Returning from lunch today with part of our AF gang, we slipped by a gas station that had signage announcing $1.99/gallon for gas. Maybe that isn't news for some of you in the rest of the country, but it's a milestone around Southern California.
We might be a microcosm of the entire nation as a state. We've got mountains and beaches; warm desert sun, cloudless skies, low humidity, and good roadways to everywhere. We have Hollywood and Silicon Valley. It's where a lot of Americans dream they'd like to be. We were "green" even before anyone mixed yellow and blue.
We're also a state with 38 million people, 34 million vehicles, 24 million licensed drivers, and more than 10,000 new- and used-vehicle dealerships, a budget that's more than $14 billion in arrears, an unemployment rate of more than 8 percent and growing daily; the site of the residential building boom that now is a foreclosure disaster for every form of lender, and more illegals, con men, and liberals than anyone so far can count.
We also have mudslides, canyon fires, and earthquakes. But, and here's the important thing, we're fairly prepared for adversity.
That begs the question: how prepared are you to meet the financial challenges that management is or will be throwing at you?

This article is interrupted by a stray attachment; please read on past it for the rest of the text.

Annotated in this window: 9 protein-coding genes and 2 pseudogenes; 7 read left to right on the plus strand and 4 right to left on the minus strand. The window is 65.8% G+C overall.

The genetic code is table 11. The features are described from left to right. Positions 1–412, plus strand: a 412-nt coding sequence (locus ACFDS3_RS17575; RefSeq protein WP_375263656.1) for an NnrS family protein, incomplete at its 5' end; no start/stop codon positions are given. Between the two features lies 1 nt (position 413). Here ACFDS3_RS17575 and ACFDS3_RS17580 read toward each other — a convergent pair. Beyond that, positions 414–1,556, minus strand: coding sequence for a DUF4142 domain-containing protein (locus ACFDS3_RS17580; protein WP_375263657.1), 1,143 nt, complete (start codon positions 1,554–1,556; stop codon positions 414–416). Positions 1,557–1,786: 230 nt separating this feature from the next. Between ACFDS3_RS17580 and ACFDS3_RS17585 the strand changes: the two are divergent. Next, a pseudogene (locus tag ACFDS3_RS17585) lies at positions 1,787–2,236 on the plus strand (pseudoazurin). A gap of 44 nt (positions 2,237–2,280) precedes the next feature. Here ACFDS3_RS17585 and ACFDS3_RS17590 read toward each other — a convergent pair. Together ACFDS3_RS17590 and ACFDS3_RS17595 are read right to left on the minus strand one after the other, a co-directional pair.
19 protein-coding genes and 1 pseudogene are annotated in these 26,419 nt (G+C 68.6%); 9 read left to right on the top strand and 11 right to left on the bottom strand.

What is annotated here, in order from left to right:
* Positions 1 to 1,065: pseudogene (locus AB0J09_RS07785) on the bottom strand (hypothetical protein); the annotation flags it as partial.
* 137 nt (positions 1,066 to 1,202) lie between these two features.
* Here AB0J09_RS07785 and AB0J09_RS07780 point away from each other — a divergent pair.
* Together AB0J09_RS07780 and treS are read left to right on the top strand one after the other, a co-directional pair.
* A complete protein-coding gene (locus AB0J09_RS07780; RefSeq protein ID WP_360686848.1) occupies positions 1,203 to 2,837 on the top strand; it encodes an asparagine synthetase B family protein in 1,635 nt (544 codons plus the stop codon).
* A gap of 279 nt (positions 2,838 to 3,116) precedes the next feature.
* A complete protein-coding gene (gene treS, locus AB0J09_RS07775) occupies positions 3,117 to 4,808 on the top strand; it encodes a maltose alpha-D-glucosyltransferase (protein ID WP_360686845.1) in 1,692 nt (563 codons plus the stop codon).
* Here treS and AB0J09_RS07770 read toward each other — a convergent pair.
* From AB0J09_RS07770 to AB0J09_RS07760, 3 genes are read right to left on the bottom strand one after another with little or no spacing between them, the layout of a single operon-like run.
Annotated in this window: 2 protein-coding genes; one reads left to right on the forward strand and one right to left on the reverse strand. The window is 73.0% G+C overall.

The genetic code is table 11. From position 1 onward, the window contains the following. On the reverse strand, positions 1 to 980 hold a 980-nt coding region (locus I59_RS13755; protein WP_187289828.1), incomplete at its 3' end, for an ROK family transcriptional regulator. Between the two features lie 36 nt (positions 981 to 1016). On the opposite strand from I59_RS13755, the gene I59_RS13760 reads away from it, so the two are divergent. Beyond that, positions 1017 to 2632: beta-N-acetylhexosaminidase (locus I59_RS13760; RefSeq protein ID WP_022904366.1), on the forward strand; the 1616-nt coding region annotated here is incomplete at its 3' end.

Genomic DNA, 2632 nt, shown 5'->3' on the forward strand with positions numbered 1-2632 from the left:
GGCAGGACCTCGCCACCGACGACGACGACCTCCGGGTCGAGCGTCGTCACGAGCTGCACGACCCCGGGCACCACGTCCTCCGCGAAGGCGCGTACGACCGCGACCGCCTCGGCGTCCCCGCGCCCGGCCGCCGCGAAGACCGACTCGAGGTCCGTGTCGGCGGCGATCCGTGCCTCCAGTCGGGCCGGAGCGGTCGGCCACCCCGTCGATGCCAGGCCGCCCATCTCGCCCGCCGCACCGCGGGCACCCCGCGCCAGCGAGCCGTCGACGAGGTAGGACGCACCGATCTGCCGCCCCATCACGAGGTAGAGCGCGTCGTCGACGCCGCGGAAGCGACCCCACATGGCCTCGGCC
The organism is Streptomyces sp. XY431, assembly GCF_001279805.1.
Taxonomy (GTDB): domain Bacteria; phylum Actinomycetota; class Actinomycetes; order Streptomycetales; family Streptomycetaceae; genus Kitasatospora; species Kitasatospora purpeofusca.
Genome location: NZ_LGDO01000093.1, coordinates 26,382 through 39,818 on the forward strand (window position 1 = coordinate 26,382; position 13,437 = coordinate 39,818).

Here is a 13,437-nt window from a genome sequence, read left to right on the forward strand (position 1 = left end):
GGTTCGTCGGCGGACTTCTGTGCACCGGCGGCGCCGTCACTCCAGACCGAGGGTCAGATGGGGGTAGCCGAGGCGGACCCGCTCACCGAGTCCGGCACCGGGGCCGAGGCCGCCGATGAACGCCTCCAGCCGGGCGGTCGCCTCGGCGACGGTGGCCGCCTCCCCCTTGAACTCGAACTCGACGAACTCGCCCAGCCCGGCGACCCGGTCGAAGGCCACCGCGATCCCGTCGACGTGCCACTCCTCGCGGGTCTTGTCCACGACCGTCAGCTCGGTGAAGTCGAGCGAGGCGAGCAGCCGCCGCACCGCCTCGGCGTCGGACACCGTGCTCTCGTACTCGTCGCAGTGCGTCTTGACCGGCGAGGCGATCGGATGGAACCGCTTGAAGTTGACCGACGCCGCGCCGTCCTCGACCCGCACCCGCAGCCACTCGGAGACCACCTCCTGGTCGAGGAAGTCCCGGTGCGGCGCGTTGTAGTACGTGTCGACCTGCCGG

What did you budget for fuel pricing in '09? Did you fall for hedging, but unlike Southwest Airlines, got out at the right time as the pump prices receded?
Have you cushioned your CFO on the serious fall of residual values and the entailing depreciation costs surely to become a reality? Are you fully ready to document why reimbursement should not be a consideration of the financial team?
If the Big Three are forced to go it alone without federal support for loans and chaos ensues even for a short time, are you sure your management is prepared for a major loss of incentive payout? Even if Detroit gets financial aid, you can probably expect a trend toward incentives matching those offered at retail.
Are your alternate-vehicle purchase options open at what is posed as more costly acquisition?
Grant Thorton LLP's study (released in October) predicts some 3,800 dealerships "at risk" and likely to not exist later in '09. Your drivers may need to drive further for their new car, and it'll be tougher to get to a dealer for service on warranty. Also, CD fees aren't too likely to come down either. This probably spells additional costs, yah think?
I'm not a preacher, but I am an Eagle Scout and have seen a number of recessions/ depressions that have affected "fleet" for more than 50 years. I urge each of you to be prepared; use your experiences and skills to meet the challenges ahead.
And, for heaven's sake, share all this with those above. It'll make you look good.